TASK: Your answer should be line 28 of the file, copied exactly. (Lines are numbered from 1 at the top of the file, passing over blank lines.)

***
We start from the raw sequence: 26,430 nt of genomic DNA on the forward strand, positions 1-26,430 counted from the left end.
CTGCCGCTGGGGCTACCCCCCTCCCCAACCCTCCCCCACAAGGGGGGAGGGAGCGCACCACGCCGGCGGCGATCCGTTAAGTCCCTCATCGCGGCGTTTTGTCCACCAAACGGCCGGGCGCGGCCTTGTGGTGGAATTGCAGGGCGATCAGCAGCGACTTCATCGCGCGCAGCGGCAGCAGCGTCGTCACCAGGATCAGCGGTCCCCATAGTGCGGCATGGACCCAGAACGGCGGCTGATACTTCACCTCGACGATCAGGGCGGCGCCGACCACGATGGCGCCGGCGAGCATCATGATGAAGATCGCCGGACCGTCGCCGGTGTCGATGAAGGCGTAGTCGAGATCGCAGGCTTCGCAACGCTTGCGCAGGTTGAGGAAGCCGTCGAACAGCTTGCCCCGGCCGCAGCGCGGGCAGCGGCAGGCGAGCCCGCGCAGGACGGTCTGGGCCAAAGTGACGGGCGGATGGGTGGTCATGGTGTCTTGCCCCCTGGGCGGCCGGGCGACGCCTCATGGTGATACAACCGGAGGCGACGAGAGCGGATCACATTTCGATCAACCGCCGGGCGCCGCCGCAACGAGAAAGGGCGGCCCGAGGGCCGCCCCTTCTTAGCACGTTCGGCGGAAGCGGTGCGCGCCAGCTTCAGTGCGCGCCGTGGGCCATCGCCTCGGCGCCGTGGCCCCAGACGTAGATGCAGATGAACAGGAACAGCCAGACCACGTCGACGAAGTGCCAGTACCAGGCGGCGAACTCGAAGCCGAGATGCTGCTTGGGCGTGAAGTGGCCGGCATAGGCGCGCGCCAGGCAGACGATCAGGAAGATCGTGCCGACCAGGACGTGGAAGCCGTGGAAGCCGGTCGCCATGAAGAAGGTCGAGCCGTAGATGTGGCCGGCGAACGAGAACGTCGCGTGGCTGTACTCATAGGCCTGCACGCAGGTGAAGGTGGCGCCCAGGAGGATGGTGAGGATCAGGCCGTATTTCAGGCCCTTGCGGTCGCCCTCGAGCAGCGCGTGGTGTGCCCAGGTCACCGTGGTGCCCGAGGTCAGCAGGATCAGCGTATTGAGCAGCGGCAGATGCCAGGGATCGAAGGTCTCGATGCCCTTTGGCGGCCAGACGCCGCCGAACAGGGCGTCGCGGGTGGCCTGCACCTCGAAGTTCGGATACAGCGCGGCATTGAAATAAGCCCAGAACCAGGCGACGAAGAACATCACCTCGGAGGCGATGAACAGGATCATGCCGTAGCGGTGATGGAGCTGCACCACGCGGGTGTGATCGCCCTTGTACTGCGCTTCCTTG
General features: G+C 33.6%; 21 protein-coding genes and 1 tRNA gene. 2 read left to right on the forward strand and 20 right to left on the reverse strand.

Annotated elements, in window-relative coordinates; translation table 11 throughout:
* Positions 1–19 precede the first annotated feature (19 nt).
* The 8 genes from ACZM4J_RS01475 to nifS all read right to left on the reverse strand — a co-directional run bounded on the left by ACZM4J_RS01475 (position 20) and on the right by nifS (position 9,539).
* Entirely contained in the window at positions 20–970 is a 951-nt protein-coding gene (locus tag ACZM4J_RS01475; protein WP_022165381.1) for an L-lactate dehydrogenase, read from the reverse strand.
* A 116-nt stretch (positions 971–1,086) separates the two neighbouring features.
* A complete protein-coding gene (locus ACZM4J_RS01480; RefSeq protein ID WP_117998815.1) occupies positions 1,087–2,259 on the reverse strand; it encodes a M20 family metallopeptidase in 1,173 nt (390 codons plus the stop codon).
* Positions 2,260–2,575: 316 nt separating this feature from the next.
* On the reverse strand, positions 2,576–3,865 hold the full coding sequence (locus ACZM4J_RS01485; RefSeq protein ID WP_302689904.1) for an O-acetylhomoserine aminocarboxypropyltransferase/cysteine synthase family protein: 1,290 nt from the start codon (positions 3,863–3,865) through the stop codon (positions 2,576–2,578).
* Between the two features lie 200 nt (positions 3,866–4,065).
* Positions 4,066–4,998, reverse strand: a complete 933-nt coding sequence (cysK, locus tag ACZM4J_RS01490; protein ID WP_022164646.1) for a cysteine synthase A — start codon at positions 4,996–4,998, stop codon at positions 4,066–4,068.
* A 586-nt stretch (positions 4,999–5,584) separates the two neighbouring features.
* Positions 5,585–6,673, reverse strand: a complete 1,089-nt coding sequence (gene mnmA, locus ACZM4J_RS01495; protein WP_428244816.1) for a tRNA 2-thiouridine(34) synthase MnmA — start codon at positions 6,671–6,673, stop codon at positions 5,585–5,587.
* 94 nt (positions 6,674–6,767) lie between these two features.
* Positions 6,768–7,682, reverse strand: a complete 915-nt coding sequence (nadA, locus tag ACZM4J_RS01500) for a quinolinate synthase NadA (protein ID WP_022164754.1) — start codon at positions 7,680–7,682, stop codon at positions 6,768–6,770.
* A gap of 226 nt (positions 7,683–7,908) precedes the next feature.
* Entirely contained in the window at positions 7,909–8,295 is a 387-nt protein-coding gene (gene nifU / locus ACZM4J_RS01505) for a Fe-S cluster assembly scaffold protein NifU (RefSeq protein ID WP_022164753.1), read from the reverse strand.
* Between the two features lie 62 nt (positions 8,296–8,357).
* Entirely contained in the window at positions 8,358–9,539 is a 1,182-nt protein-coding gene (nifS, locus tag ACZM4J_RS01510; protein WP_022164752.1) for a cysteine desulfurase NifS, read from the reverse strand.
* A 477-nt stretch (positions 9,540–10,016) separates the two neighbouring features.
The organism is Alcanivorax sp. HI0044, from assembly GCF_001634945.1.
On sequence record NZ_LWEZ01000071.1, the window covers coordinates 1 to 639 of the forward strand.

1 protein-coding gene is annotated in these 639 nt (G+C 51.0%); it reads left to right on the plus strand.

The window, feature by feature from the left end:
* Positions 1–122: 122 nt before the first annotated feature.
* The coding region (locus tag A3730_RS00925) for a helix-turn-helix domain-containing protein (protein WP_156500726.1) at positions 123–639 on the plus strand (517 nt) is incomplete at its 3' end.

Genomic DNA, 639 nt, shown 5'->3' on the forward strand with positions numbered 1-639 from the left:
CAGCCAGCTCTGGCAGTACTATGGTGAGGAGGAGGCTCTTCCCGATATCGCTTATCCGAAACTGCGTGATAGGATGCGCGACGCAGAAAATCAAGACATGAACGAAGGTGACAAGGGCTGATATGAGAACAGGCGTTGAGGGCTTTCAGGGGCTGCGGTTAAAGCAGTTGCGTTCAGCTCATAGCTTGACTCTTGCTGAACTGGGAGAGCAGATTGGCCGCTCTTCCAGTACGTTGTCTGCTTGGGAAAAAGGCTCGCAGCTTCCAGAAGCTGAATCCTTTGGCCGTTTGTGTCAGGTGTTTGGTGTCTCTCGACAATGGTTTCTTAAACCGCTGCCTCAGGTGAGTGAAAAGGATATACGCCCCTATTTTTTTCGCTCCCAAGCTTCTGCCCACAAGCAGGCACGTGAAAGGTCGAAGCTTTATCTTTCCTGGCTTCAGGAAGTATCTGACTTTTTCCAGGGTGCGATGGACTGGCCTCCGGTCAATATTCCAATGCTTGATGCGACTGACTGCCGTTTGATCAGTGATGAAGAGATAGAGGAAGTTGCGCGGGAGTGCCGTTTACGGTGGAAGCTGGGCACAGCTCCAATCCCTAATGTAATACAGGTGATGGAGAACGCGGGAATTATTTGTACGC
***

* The coding region (locus tag A3730_RS00925) for a helix-turn-helix domain-containing protein (protein WP_156500726.1) at positions 123–639 on the plus strand (517 nt) is incomplete at its 3' end.